Such is the evocative power of some words, some names, some brands that they belong so much to a specific time; that merely to mention them is enough to instantly relive the entire flavor of an era. The diesel era is no exception to the rule. Philip Marlow, Lucky Strike, Streamline, noir... to each his own icons. The list is endless. Sometimes, it is just about the way things are named. Has the word “modern” actually been used before the early twentieth century? Not so much, anyway, as during those roaring decades when (almost) everything and everyone was “modern.”
Undoubtedly with its signs of stainless enthusiasm, self-confidence and faith in the future, the first half of the last century repeatedly celebrated its most emblematic, prestigious things. The first thing that comes to mind, of course, is “Twentieth Century Fox,” but there is also the 1934 Howard Hawks film Twentieth Century and the magnificent “Twentieth Century Limited” express train. I am sure that there are many more.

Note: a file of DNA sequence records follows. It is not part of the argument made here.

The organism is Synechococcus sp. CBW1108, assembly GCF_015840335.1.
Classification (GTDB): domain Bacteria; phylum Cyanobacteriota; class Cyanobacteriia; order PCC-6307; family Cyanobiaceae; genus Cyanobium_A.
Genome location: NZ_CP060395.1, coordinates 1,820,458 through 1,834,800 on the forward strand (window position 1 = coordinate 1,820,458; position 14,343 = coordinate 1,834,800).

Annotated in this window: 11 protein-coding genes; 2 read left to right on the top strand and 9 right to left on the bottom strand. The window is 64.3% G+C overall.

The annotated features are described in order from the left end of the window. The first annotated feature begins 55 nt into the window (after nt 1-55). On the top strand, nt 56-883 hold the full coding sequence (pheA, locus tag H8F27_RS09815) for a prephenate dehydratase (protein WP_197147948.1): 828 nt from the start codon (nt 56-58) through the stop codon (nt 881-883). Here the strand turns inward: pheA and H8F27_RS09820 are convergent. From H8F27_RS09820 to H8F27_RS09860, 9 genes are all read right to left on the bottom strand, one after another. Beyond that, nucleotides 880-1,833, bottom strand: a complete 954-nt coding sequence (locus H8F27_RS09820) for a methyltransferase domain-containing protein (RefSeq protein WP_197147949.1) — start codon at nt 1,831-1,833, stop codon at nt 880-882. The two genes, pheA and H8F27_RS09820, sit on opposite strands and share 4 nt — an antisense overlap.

The above picture is an attempt to relive the spirit of a time in which everything looked better; when things were “thought big” but without ever neglecting the aesthetism and style of them. Ladies and gentlemen, introducing the Twentieth Century Airlines, the most glorious airlines company to have ever graced the skies of the Metropole!
Anyone into writing or graphic work knows that some chapters and some pictures sort of “come to life” all by themselves. You just “channel” them, you are the medium, not them. This one simply refused my usual use of vivid, saturated colors, as though it wanted to stick to the nostagic, muted tones reminiscent of an era during which black-and-white was the standard.